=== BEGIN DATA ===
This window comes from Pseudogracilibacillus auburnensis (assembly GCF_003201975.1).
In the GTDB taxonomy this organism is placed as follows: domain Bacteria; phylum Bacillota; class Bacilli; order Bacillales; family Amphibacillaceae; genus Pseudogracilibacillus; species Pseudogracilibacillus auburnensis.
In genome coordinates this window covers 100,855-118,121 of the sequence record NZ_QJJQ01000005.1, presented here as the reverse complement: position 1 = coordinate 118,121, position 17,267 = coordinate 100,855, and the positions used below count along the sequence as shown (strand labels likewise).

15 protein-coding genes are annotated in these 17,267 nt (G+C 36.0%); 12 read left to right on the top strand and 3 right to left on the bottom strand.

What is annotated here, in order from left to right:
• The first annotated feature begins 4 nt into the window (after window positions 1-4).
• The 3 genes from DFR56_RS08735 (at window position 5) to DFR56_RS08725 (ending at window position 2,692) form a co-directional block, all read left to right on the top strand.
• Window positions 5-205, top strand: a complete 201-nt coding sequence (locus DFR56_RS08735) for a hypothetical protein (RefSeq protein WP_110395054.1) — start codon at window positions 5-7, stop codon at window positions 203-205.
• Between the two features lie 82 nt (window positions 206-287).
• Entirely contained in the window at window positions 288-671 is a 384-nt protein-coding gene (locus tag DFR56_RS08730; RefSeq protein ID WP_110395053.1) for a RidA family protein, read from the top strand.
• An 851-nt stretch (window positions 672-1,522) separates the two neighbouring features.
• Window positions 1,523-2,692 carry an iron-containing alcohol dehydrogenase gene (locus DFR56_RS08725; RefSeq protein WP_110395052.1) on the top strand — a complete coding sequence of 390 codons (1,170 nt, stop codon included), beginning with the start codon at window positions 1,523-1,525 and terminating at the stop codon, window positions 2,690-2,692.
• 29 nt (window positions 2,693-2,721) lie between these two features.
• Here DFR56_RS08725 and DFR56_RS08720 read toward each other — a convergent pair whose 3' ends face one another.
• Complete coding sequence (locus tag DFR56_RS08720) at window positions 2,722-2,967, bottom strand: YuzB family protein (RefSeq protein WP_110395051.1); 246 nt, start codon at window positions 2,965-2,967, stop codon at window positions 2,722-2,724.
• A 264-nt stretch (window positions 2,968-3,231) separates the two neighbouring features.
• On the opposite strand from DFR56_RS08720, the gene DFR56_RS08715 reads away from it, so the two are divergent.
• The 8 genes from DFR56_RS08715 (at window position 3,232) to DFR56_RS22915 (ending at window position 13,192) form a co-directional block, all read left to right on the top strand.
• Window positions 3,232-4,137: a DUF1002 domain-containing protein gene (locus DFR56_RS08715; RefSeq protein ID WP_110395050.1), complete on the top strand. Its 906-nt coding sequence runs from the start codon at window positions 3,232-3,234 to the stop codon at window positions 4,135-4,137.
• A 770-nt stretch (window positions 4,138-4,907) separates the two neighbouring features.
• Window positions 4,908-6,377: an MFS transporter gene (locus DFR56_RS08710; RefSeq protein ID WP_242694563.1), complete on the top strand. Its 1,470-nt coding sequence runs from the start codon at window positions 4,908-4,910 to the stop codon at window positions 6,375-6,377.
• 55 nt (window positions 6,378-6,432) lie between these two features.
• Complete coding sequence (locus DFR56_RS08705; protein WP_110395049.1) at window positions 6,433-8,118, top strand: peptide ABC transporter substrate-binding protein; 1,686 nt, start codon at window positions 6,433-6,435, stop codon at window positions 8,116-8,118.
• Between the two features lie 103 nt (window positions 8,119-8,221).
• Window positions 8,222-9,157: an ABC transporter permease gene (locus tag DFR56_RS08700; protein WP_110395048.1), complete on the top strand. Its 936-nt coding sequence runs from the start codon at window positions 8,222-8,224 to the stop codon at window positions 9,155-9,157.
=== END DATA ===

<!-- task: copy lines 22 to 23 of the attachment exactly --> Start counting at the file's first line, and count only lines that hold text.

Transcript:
• 55 nt (window positions 6,378-6,432) lie between these two features.
• Complete coding sequence (locus DFR56_RS08705; protein WP_110395049.1) at window positions 6,433-8,118, top strand: peptide ABC transporter substrate-binding protein; 1,686 nt, start codon at window positions 6,433-6,435, stop codon at window positions 8,116-8,118.